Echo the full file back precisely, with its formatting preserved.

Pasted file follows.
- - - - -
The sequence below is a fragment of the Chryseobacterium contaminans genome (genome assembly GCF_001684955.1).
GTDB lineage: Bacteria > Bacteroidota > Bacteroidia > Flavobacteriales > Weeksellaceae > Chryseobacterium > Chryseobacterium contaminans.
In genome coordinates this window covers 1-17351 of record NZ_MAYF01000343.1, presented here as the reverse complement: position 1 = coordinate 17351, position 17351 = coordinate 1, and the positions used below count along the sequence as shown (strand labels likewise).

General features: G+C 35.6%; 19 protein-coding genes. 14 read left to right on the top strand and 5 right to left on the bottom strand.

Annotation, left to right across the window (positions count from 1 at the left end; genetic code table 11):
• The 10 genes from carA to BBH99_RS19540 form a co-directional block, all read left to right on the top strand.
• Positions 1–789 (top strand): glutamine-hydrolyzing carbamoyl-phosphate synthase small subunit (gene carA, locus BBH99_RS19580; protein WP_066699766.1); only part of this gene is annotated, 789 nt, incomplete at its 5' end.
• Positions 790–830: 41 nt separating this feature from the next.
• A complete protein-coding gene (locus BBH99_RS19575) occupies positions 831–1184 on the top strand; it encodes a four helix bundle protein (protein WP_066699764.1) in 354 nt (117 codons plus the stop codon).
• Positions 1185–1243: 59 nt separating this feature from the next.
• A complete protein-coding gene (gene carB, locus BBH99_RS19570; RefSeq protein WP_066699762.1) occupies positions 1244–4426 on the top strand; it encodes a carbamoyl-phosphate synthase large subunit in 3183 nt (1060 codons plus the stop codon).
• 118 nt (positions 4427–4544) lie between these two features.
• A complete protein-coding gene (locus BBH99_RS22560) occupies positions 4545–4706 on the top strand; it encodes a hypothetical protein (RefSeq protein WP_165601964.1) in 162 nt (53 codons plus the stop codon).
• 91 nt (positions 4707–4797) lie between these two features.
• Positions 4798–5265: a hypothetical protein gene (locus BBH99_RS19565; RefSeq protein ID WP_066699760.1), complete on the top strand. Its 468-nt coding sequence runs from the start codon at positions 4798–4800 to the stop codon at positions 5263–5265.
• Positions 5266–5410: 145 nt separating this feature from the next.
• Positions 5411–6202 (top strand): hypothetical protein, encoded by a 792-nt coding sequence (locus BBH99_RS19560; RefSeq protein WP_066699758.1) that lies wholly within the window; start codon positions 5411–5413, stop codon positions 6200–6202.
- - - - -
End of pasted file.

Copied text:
The sequence below is a fragment of the Chryseobacterium contaminans genome (genome assembly GCF_001684955.1).
GTDB lineage: Bacteria > Bacteroidota > Bacteroidia > Flavobacteriales > Weeksellaceae > Chryseobacterium > Chryseobacterium contaminans.
In genome coordinates this window covers 1-17351 of record NZ_MAYF01000343.1, presented here as the reverse complement: position 1 = coordinate 17351, position 17351 = coordinate 1, and the positions used below count along the sequence as shown (strand labels likewise).

General features: G+C 35.6%; 19 protein-coding genes. 14 read left to right on the top strand and 5 right to left on the bottom strand.

Annotation, left to right across the window (positions count from 1 at the left end; genetic code table 11):
• The 10 genes from carA to BBH99_RS19540 form a co-directional block, all read left to right on the top strand.
• Positions 1–789 (top strand): glutamine-hydrolyzing carbamoyl-phosphate synthase small subunit (gene carA, locus BBH99_RS19580; protein WP_066699766.1); only part of this gene is annotated, 789 nt, incomplete at its 5' end.
• Positions 790–830: 41 nt separating this feature from the next.
• A complete protein-coding gene (locus BBH99_RS19575) occupies positions 831–1184 on the top strand; it encodes a four helix bundle protein (protein WP_066699764.1) in 354 nt (117 codons plus the stop codon).
• Positions 1185–1243: 59 nt separating this feature from the next.
• A complete protein-coding gene (gene carB, locus BBH99_RS19570; RefSeq protein WP_066699762.1) occupies positions 1244–4426 on the top strand; it encodes a carbamoyl-phosphate synthase large subunit in 3183 nt (1060 codons plus the stop codon).
• 118 nt (positions 4427–4544) lie between these two features.
• A complete protein-coding gene (locus BBH99_RS22560) occupies positions 4545–4706 on the top strand; it encodes a hypothetical protein (RefSeq protein WP_165601964.1) in 162 nt (53 codons plus the stop codon).
• 91 nt (positions 4707–4797) lie between these two features.
• Positions 4798–5265: a hypothetical protein gene (locus BBH99_RS19565; RefSeq protein ID WP_066699760.1), complete on the top strand. Its 468-nt coding sequence runs from the start codon at positions 4798–4800 to the stop codon at positions 5263–5265.
• Positions 5266–5410: 145 nt separating this feature from the next.
• Positions 5411–6202 (top strand): hypothetical protein, encoded by a 792-nt coding sequence (locus BBH99_RS19560; RefSeq protein WP_066699758.1) that lies wholly within the window; start codon positions 5411–5413, stop codon positions 6200–6202.